Student Corner

Sheryl Magzamen is this year's SHES student abstract winner. Sheryl's award-winning abstract appears below.

“Kickin' Asthma”: School-based asthma education in an urban community

Sheryl Magzamen1, Joan Edelstein, DrPH, RN2, Beryl Shaw, RN3, Adam Davis, MA, MPH3, Bina Patel3, and Ira Tager, MD, MPH1. (1) School of Public Health, University of California, Berkeley, 140 Warren Hall #7360, Berkeley, CA 94720-7360, (510) 643-4407,, (2) Oakland Unified School District/Alameda County Department of Public Health, 2850 West Street, Oakland, CA 94608, (3) American Lung Association of the East Bay, 1900 Powell Street, Suite 800, Emeryville, CA 94608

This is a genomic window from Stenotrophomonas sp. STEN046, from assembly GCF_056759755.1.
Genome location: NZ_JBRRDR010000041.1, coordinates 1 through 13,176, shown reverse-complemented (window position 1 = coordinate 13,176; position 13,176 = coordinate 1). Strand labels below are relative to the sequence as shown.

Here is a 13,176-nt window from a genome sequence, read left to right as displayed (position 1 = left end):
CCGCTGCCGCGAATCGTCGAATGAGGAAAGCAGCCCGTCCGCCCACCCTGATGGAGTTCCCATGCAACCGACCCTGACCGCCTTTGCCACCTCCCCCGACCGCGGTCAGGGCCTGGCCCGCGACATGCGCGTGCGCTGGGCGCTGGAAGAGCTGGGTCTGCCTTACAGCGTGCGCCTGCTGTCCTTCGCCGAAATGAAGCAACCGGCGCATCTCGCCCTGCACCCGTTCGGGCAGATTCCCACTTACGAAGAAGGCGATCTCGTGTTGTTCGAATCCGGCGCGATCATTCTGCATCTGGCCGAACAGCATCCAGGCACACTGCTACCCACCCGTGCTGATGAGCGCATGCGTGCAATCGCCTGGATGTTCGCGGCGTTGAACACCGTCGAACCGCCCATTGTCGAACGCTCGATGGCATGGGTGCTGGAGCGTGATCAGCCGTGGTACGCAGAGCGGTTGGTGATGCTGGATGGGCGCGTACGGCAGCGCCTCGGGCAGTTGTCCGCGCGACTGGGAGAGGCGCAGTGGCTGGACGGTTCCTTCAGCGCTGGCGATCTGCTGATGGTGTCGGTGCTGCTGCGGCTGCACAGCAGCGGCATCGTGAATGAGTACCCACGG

In urban communities with high prevalence of childhood asthma, school-based educational programs may be the most appropriate setting to deliver interventions to improve asthma morbidity and asthma-related outcomes. “Kickin' Asthma” is a school-based asthma curriculum, designed by health educators and local students, which teaches asthma physiology, asthma self-management, and proper medication use to groups of middle- and high-school students in Oakland, Calif. Eligible students are identified through an in-class case-identification survey. The curriculum is delivered by an asthma nurse in a series of four, 50-minute sessions. Students completed pretest and a three month follow up test. Of the 3,171 students surveyed during the 2004-05 school year, 15.3 percent (n=487) were identified as asthmatic. A total of 390 students (80.1 percent eligible) participated in the program. Comparing the pretest to follow up data, initial results indicate that students experienced fewer missed school days (1.02 v. 0.75, 95 percent CI for difference: 0.01, 0.28) and fewer days with activity limitations (3.48 v. 2.53, 95 percent CI for difference: 0.32, 1.6) after participating in the intervention. There was a significant reduction in the proportion of students reporting at least one Emergency Department or hospital visit (27.0 v. 13.8, 95 percent CI for difference: -30.2 percent, -9.3 percent.) Fifty-eight percent of students (n=114) reported regularly using controller medication after participating in the intervention, compared to 44% (n=82) previous to participating (95 percent CI for difference: 5.1 percent, 21.1 percent). A school-based asthma curriculum designed for urban students has been shown to improve quality of life, symptoms, and health care utilization for intervention participants.